No Mercy #1
Alex de Campi – Writes (@alexdecampi)
Carla Speed McNeil – Draws (@cspeedmcneil)
Jenn Manley Lee – Colours (@jemale)
Review by Joey Braccino
“So when Princeton e-mails all of us little hyperachievers about a pre-freshman trip to build schools? We’re, like, pavlovianly conditioned to leap at it.”
The reason why teenagers make for, like, the best characters for any sort of disaster or thriller story is because any terrible, cataclysmic, terrifying turn-of-events can (and will) inevitably be close-read as metaphorically indicative of the coming-of-age experience. Traversing high school, moving on to college, first love, sexual discovery, navigating peer relationships, finding adult mentors—all of these can easily transmorph into dystopian battle royales, alien encounters, global warming, werewolves, etc.
What makes Alex de Campi and Carla Speed McNeil’s take on this teens-as-struggling-victims narrative in No Mercy so very, very effective is that they keep the whole thing so grounded, so utterly believable, that the terror and anxiety of each and every character is palpable and moving.
In No Mercy, a group of high-achieving, uber-privileged American students fly into Mataguey, a fictional Latin American nation for what is supposed to be a volunteer trip to build schools or churches or whatever it is that looks really really good on those college resumés. These students are on their way to Princeton in the fall, so this is one last thing to make them stand out and seem impressive as they move on to their next stage of trying to stand out and seem impressive in college. The first half of the issue introduces these students and their woefully ignorant, America-centric egotism in this foreign land. We spend time with this band of smartphoning, tweeting, instagramming, stat-spouting teenagers at the airport (“the airport smells like taco bell and pee #LatinAdventure) and on the bus (where we’re treated to a new lifestyle called Freeganism), and, by the time the inevitable tragedy occurs that kickstarts the entire narrative, I’m not quite sure we’re supposed to like these kids very much. If you want to know what said tragedy is, check out the cover. It involves a bus, a cliff, and a very, very steep tumble.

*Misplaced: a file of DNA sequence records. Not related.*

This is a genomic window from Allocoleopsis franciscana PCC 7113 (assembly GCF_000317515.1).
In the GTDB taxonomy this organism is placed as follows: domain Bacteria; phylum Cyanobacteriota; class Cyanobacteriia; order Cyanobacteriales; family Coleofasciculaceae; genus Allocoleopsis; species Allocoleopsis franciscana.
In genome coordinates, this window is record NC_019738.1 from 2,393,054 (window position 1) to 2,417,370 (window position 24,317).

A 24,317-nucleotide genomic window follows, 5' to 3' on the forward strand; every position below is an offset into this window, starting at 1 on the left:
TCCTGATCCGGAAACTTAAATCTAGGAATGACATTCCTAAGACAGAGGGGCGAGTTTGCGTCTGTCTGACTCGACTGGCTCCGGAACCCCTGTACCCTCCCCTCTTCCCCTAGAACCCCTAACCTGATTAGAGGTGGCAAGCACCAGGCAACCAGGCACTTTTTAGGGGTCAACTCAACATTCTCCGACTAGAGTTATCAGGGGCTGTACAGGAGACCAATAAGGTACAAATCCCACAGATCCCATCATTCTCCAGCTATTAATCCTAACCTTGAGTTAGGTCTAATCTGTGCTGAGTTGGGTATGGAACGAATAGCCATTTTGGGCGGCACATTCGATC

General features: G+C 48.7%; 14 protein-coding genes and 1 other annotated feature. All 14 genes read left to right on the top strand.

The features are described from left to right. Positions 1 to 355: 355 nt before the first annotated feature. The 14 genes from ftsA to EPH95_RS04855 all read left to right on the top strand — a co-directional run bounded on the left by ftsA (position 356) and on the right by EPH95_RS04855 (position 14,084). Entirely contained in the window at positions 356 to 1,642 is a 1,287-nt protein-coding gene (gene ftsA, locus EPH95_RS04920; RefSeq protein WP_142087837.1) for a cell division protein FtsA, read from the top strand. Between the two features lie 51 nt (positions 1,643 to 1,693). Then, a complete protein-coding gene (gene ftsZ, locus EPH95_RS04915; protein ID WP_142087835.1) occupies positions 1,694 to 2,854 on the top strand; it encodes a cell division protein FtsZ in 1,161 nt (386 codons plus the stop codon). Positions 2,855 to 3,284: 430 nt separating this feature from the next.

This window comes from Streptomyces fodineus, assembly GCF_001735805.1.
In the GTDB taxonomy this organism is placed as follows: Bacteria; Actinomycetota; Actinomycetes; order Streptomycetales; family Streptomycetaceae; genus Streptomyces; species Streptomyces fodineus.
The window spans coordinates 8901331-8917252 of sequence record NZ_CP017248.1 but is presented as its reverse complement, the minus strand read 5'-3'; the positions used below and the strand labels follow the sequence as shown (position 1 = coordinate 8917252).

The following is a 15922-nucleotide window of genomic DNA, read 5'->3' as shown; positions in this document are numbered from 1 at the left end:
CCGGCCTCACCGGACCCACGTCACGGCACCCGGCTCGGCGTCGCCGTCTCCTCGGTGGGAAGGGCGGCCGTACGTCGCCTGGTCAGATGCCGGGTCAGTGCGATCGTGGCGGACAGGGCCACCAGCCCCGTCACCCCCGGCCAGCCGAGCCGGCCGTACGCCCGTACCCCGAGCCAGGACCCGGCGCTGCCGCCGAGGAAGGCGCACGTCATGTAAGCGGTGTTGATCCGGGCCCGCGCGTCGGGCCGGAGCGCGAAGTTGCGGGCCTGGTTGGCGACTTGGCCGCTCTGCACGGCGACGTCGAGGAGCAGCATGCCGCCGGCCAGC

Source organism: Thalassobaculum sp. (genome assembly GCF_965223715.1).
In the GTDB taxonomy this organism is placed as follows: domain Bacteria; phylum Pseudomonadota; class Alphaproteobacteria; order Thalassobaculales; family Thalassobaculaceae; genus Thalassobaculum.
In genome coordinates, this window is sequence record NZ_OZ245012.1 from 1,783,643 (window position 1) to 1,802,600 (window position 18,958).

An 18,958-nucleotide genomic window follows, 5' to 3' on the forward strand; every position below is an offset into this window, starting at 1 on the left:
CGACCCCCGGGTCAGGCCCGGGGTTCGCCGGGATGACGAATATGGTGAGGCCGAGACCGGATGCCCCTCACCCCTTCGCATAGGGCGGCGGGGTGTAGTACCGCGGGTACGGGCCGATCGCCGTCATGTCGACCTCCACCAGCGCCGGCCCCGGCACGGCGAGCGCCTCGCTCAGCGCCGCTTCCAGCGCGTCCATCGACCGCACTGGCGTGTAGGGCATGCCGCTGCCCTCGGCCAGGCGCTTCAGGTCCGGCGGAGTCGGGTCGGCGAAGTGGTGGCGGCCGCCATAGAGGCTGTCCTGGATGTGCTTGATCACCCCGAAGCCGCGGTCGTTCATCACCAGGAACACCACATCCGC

De Campi does a spectacular job of really hitting these kids’ closed-off worldview and the limitations of their American Exceptionalism hard from the outset. I’ve been a fan of de Campi’s since her 2013 digital comic, Valentine, and her grasp of characterization and naturalism is astounding. Speaking as an educator in a high-performing district, the anxiety and stress that some of these characters feel to fit in, to be the best, to ramp up their “performance profile”—it’s all very, very accurate. And their dependence on their cellphones, of course. Though we’re only greeted to passing interactions between these characters, de Campi very clearly establishes the potential conflicts that will arise as the kids struggle to survive in the Matagueyan wilderness amid coyotes and drug lords.
Much of No Mercy’s success comes from McNeil and Lee’s stunning, gorgeous artwork. McNeil’s figurework walks the fine line between realism and cartooning, resulting in a vibrant energy and vigor. In many ways, No Mercy is reminiscent of Image’s other big teenage drama, Morning Glories, in its dynamism and naturalism, but stripped of the wacky sci-fi hoopla. McNeil’s straightforward visuals and Lee’s muted, realistic color palette help that maintained that grounded narrative.
BUY. No Mercy is rife with social, political, and cultural commentary, all rooted in the teenage experience in the 21st century. Alex de Campi, Carla Speed McNeil, and Jenn Manley Lee give us one heck of a debut issue (with one heck of a cliffhanger) loaded with narrative threads that I simply cannot wait to see unravel over the next few issues. Check it!